Somehow over the past months (not sure how long it has been really), I have gotten out of the habit of walking my neighborhood. I blamed it on being too tired to get up early with Joe, and then in the evenings I am too busy helping Diane with the girls. But the truth is that somehow, some way, fear had crept back in and was keeping me at home. Or maybe it was apathy. Or a mix of both. I know that there is little to fear here in Glenwood, especially in recent months as the streets have been cleaned up more and more. But maybe my fear has been the fear of being bothered. The fear of being stopped and talked to. The fear of seeing more needs that I just can’t meet. The fear of a new crop of neighbors and hanger-out-ers that I don’t know very well. And so I would rather stay in my little controlled world.
In the past, enough folks came by my controlled world so as to make it easy for me to love those that we moved here for. But foot traffic patterns have changed, and those folks are elsewhere, and so opportunities to share the love of Christ have been fewer. I’ve been feeling this for a while, not able to put my finger on exactly what was demotivating me and not able to muster up a good motivation to get going again.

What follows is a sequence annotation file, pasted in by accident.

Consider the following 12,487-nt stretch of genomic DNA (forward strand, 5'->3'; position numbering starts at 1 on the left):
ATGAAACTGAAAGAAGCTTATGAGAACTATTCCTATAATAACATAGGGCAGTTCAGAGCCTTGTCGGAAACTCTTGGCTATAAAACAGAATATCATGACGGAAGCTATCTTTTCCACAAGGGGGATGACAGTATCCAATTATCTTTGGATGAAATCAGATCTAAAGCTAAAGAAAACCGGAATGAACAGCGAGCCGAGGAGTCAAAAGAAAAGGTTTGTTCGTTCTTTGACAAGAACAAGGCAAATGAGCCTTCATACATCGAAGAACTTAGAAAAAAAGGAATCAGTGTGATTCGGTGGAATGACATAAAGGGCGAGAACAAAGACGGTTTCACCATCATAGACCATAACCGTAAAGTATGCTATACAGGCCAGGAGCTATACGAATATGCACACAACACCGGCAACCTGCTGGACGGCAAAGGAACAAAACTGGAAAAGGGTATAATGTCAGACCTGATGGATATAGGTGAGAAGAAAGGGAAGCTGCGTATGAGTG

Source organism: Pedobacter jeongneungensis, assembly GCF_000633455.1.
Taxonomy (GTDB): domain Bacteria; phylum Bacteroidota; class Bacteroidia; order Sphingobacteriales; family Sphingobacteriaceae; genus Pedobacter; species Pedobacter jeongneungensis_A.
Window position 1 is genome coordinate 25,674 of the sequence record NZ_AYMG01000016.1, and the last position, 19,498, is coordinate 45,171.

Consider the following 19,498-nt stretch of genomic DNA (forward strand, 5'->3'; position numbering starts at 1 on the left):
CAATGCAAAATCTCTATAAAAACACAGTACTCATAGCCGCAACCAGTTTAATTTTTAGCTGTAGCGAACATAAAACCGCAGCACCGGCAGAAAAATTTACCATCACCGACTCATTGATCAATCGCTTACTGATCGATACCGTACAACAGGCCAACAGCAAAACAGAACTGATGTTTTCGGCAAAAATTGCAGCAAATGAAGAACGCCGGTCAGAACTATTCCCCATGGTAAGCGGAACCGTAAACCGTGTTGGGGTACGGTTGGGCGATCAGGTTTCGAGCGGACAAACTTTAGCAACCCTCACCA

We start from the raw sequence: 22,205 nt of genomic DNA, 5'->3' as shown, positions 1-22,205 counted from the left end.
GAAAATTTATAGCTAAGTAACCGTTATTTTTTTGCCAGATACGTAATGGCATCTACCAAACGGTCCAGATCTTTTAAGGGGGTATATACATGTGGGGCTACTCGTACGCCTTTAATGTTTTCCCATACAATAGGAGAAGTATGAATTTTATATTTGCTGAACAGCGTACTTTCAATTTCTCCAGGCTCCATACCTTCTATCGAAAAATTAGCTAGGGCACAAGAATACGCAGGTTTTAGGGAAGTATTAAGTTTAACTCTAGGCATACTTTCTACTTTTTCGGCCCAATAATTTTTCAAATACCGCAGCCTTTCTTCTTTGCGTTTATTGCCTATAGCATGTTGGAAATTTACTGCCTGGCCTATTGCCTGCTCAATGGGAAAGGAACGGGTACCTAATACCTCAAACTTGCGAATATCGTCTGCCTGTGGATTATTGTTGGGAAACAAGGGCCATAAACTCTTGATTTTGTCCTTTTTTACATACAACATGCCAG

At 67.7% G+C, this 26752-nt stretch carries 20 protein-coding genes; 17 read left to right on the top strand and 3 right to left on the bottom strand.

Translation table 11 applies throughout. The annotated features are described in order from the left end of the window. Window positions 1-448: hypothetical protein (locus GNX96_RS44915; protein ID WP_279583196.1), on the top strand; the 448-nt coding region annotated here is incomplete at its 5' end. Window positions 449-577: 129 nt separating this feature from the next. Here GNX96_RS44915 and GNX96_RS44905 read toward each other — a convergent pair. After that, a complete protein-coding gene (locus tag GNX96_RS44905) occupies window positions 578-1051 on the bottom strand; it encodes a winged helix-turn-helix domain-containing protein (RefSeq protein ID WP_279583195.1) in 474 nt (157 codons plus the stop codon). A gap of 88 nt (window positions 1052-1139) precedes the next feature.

But this Sunday our pastor preached on Ephesians 3:1-14, and in the early verses of that chapter, Paul talks about the administration of God’s grace given to him for the sake of the Gentiles. I had always thought this meant that God had administered grace to Paul for the sake of the Gentiles (and theologically that is true). But in the Greek, that particular instance of administer means “to be a manager of.” Paul is saying that he is a manager of grace from God, given the task of passing it on and utilizing it to bless others. Our pastor exhorted us, from a position of the Good News and our identity in Christ as motivation, to be good managers of the grace God has given us. And I realized that in many ways I was squirreling away the grace and time and opportunity of being here in Glenwood.
As I walked through the park tonight, there were a number of kids there and some middle school-ers (an intimidating age group in any neighborhood), and I thought, “God has given me grace to manage here. I have grace and gifts that are meant for these kids, for their families.” And the thought carried no guilt. It carried hope and purpose, and felt as thought it were leading me on that walk.
I want to be here on purpose and with purpose, and I need prayer and encouragement to walk the streets with Joe (our boxer) again, remembering that I am a manager of God’s grace, submitting my time and my plans to God’s desires to use me in the lives of others. And I wouldn’t be surprised to see that grace gets administered back to me from those I meet along the way.
(incidental note: this is post #100)